CAIRO - Nobel Peace laureate Desmond Tutu called Sunday, September 2, for putting former American president George W. Bush and Britain's ex-premier Tony Blair on trial for war crimes for their role in the invasion of Iraq.
The Iraq military campaign had made the world more unstable "than any other conflict in history", Tutu, a South African icon, wrote in Britain's The Observer newspaper.
The former Archbishop of Cape Town said the 2003 Anglo-Saxon invasion of Iraq to topple the Saddam Hussein regime had brought about conditions for civil war in Syria and a possible Middle East conflict involving Iran.
"The then leaders of the United States [Bush] and Great Britain [Blair] fabricated the grounds to behave like playground bullies and drive us further apart. They have driven us to the edge of a precipice where we now stand - with the specter of Syria and Iran before us.
"The question is not whether Saddam Hussein was good or bad or how many of his people he massacred. The point is that Bush and Blair should not have allowed themselves to stoop to his immoral level."
Bush and his ally Blair launched Iraq war in 2003 to topple the Saddam's regime on claims of stockpiling weapons of mass destruction, a trace of which has never been found.
Washington even produced then what it referred to as irrefutable evidence at a UN Security Council meeting about the oil-rich country's WMDs.
In 2004, then UN secretary general Kofi Annan described the invasion of Iraq as illegal.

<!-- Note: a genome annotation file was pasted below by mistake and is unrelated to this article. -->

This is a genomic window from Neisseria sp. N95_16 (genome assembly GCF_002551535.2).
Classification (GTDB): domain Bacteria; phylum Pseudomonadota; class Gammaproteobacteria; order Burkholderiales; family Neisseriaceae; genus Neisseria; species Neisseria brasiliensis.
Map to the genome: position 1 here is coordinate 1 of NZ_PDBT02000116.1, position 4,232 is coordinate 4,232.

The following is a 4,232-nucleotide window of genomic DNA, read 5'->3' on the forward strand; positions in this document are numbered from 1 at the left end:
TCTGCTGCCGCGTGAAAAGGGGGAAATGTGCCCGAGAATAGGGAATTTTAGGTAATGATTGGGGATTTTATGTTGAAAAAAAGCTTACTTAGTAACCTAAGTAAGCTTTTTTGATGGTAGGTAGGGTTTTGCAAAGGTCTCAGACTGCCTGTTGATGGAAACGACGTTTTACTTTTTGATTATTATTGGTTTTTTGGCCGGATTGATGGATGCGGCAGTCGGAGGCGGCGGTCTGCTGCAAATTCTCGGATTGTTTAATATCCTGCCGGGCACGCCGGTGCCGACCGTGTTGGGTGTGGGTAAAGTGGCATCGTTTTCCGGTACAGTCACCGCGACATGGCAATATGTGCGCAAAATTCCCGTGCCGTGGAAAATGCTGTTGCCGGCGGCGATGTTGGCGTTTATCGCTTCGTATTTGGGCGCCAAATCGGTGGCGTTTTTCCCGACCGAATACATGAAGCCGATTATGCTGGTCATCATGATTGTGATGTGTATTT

Since the invasion, Iraq has plunged into abyss with overlapping civil conflicts that have left tens of thousands of civilians dead.
Iraqis have seen their lives sliding from bad to worse since the invasion, as the country remains gripped by violence and lacks many life essentials.
Though violence in Iraq is a far cry from the sectarian slaughter of 2006-07, the country still suffers daily attacks from a stubborn insurgency and from Shiite militiamen.
The veteran peace campaigner accused the West of applying different standards for The Hague trials when it comes to the horrifying death toll of Iraq war.
"On these grounds, alone, in a consistent world, those responsible should be treading the same path as some of their African and Asian peers who have been made to answer for their actions in The Hague," said Archbishop Tutu, who won the Nobel Peace Prize in 1984 in recognition of his campaign against apartheid.
In response to Sunday's article, Blair issued a strongly-worded defense of his decisions.
"To repeat the old canard that we lied about the intelligence [on weapons of mass destruction] is completely wrong as every single independent analysis of the evidence has shown, Blair said.
"And to say that the fact that Saddam massacred hundreds of thousands of his citizens is irrelevant to the morality of removing him is bizarre.
"In short this is the same argument we have had many times with nothing new to say. But surely in a healthy democracy people can agree to disagree.
"I would also point out that despite the problems, Iraq today has an economy three times or more in size, with child mortality rate cut by a third of what it was. And with investment hugely increased in places like Basra."
Taking Tutu's side, Human rights lawyer Sir Geoffrey Bindman insisted that the Iraq war was an illegal aggressive war.
A war crimes trial "should be and could be held on the basis a crime of aggression has been committed and the crime of aggression was starting the war, Sir Bindman told BBC Radio 4."It's now almost certain that the war was illegal because it breached the UN Charter provisions which say that all member of the United Nations must refrain from the use of force against the territorial integrity or political independence of any state."